In BF2, although x, y and z cumulatively consume only 26 bits, the layout of BF2 is actually as shown below, consuming 40 bits, since a given field must be represented within the bounds of a single underlying type—we have 10 unused bits before x and 4 unused bits before y.

counting from most-significant bits to least-significant bits:

 0                   1                   2                   3                   4
 0 1 2 3 4 5 6 7 8 9 0 1 2 3 4 5 6 7 8 9 0 1 2 3 4 5 6 7 8 9 0 1 2 3 4 5 6 7 8 9 0
|      Unused       |     x     | Unused|           y           |        z      |
|                   |           |       |                       |               |

EverParse version 2023.04.17 and beyond encode bitfields with big-endian integer types UINT16BE, UINT32BE and UINT64BE with the most-significant bit (MSB) first, which is necessary for many IETF network protocols (“network byte order”.) Those versions of EverParse introduce the integer type UINT8BE to read a 8-bit bitfield as MSB-first.

Constants and Enumerations

3d provides a way to define numerical constants:

#define red   1
#define green 2
#define blue  42

Alternatively, 3d provides a way to define enumerated types:

UINT32 enum color {
  red = 1,
  blue = 42

entrypoint typedef struct _coloredPoint {
  color col;
  UINT32 x;
  UINT32 y;
} coloredPoint;

The validator for coloredPoint will check that the value of the field col is either 1, 2 (for green), or 42.

Contrary to structs, enum types cannot be marked entrypoint.

The first enum label must be associated with a value.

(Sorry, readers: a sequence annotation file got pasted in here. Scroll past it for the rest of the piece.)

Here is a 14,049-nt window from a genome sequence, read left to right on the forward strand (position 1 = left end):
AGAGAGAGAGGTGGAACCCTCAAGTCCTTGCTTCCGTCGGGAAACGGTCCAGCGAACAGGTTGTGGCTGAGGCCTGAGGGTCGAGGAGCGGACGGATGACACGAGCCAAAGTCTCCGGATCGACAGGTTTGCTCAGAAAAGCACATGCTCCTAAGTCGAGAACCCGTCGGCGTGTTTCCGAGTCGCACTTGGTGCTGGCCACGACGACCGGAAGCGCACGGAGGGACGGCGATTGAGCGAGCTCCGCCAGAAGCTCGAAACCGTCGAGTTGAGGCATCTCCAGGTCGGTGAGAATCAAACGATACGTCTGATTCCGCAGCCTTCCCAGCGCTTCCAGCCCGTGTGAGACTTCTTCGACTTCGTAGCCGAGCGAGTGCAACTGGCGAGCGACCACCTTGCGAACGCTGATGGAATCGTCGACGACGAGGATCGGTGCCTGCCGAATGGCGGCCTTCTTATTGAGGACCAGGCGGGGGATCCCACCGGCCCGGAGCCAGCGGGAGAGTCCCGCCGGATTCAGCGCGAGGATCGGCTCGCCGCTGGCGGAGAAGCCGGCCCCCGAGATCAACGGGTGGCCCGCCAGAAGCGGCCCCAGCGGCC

The support type (here UINT32) must be the same type as the type of the values associated to each label.

Due to a limitation in the way 3d currently checks for the absence of double-fetches, values with enum type cannot be used in constraints. For example, the following code is currently rejected.

UINT32 enum color {
  red = 1,
  blue = 42

typedef struct _enum_constraint {
  color col;
  UINT32 x
     x == 0 || color == green
} _enum_constraint ;

With the following error message:

(Error) The type of this field does not have a reader, either because its values are too large or because reading it may incur a double fetch; subsequent fields cannot depend on it

One must instead write:

UINT32 enum color {
    red = 1,
    blue = 42

typedef struct _enum_constraint {
    UINT32 col
       col == red ||
       col == green ||
       col == blue
    UINT32 x
       x == 0 || col == green
} _enum_constraint ;

We expect to lift this limitation soon.

Parameterized data types

3d also offers the possibility to parameterize a data type description with arguments that can then be reused in constraints. For instance, the following BoundedSum.3d data description defines a pair of two integers whose sum is bounded by a bound provided by the user as argument:

entrypoint typedef struct _boundedSum (UINT32 bound) {
  UINT32 left;
  UINT32 right { left <= bound && right <= bound - left };
} boundedSum;